An apology was given Thursday by a long-time Saskatchewan Party backbencher.
Carrot River MLA Fred Bradshaw didn’t disclose he owns shares in the business that won the tender to own the liquor store in that town.
On Wednesday, the government announced the successful bidders for the 50 stores new or privatized stores.
Among them was Elvira Pompu, owner of the Carrot River Inn and Cilantro Restaurant and Lounge.
But a search by officials at Saskatchewan Liquor and Gaming Authority (SLGA) revealed that Bradshaw is a 1.4 per cent shareholder in that business.
It is something Bradshaw should have revealed himself when he realized two weeks before it came to light by SLGA.
“I guess it just slipped my mind and it was a bad mistake on my part,” Bradshaw explained. “I should have checked with the conflict of interest commissioner at that time and I should have checked with the minister at that time.”
Bradshaw has owned the small amount of shares for roughly four years, stemming back to when Carrot River was in danger of losing its motel. Around 250 residents of the community came together with money to buy the facility. Bradshaw gave $20,000, making him a shareholder. He has never attended board meetings nor does he have anything to do with the running of the hotel.
All MLAs in the Saskatchewan Legislature must sign a code of conduct and list any business ownership that may cause conflict.
Bradshaw has been an MLA since 2007.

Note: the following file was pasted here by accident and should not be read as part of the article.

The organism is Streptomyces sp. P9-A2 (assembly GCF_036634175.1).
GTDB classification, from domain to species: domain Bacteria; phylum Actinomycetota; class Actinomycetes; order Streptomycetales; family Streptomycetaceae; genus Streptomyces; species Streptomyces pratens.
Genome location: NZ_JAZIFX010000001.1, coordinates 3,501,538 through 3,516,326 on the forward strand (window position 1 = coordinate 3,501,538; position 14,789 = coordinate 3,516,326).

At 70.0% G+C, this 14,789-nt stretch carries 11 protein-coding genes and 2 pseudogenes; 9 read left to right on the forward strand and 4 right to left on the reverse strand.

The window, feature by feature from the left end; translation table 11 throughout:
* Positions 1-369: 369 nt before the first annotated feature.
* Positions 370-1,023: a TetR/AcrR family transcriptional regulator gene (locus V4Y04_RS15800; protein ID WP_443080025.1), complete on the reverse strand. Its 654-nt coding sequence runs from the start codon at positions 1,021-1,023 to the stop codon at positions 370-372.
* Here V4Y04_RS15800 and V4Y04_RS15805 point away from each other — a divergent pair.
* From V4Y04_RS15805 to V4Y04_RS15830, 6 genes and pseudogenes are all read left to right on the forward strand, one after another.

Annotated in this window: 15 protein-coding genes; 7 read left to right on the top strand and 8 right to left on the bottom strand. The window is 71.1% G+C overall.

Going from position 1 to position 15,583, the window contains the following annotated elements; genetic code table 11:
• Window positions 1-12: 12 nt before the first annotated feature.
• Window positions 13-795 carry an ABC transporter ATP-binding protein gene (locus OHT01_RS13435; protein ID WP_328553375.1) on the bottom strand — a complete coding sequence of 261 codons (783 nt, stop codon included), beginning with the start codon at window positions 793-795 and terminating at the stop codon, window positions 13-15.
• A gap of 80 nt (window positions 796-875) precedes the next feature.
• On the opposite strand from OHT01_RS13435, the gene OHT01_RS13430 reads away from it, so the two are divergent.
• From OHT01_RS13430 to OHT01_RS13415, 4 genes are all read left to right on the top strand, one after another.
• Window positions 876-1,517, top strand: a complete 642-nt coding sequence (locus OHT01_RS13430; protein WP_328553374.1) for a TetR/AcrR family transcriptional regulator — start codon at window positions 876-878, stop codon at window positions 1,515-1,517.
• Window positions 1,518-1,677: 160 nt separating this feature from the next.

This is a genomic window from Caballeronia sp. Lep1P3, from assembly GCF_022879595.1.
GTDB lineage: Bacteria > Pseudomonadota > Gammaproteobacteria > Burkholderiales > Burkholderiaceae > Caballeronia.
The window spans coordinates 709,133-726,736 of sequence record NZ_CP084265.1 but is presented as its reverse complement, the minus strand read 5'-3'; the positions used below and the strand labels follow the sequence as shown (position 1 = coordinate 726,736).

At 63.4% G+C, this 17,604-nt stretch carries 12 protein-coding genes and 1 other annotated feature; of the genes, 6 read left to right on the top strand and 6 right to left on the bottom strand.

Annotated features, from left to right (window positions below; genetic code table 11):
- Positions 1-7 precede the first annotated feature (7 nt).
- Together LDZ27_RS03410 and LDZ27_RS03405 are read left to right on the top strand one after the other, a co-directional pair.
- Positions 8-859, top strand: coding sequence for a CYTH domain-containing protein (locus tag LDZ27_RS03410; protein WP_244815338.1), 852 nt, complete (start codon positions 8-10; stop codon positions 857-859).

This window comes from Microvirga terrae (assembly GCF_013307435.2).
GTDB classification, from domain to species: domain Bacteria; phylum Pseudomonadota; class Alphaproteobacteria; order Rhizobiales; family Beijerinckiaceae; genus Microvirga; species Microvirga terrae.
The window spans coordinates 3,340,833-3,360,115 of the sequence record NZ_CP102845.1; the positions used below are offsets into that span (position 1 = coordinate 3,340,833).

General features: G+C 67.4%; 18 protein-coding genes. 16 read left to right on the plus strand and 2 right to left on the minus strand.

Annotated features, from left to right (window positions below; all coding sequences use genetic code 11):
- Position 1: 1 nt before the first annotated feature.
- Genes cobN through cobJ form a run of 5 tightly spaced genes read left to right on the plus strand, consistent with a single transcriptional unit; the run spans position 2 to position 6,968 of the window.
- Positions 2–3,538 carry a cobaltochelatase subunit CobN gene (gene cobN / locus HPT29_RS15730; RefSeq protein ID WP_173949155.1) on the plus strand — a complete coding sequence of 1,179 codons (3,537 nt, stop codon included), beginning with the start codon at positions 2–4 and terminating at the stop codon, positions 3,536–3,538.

“It was a bad mistake on my part and I apologize for it,” he said.
But the mistake made for what Bradshaw described as an “uncomfortable” conversation with the Premier and SLGA Minister Jeremy Harrison.
“This is something frankly Mr. Bradshaw should have been aware of, it’s something that causes me a great deal of concern,” Harrison said.
“There are pretty clear provisions in the conflict of interest code which members should be aware of and it’s their responsibility to be aware of those.”
Harrison must now retender the sale of the Carrot River store.
NDP MLA Nicole Sarauer, who has been critical of the privatization of liquor stores, calls that a waste.
“It’s a waste of taxpayer dollars frankly and it’s upsetting that this wasn’t done right the first time,” she argued. “I would like a more open and transparent process entirely, I’ve been asking time and time questions about the RFP process and what was included in that process and haven’t been getting any answers.”
The Carrot River business group under Elvira Pompu can rebid for the store so long as Bradshaw is no longer a shareholder.
Bradshaw intends to sell the shares.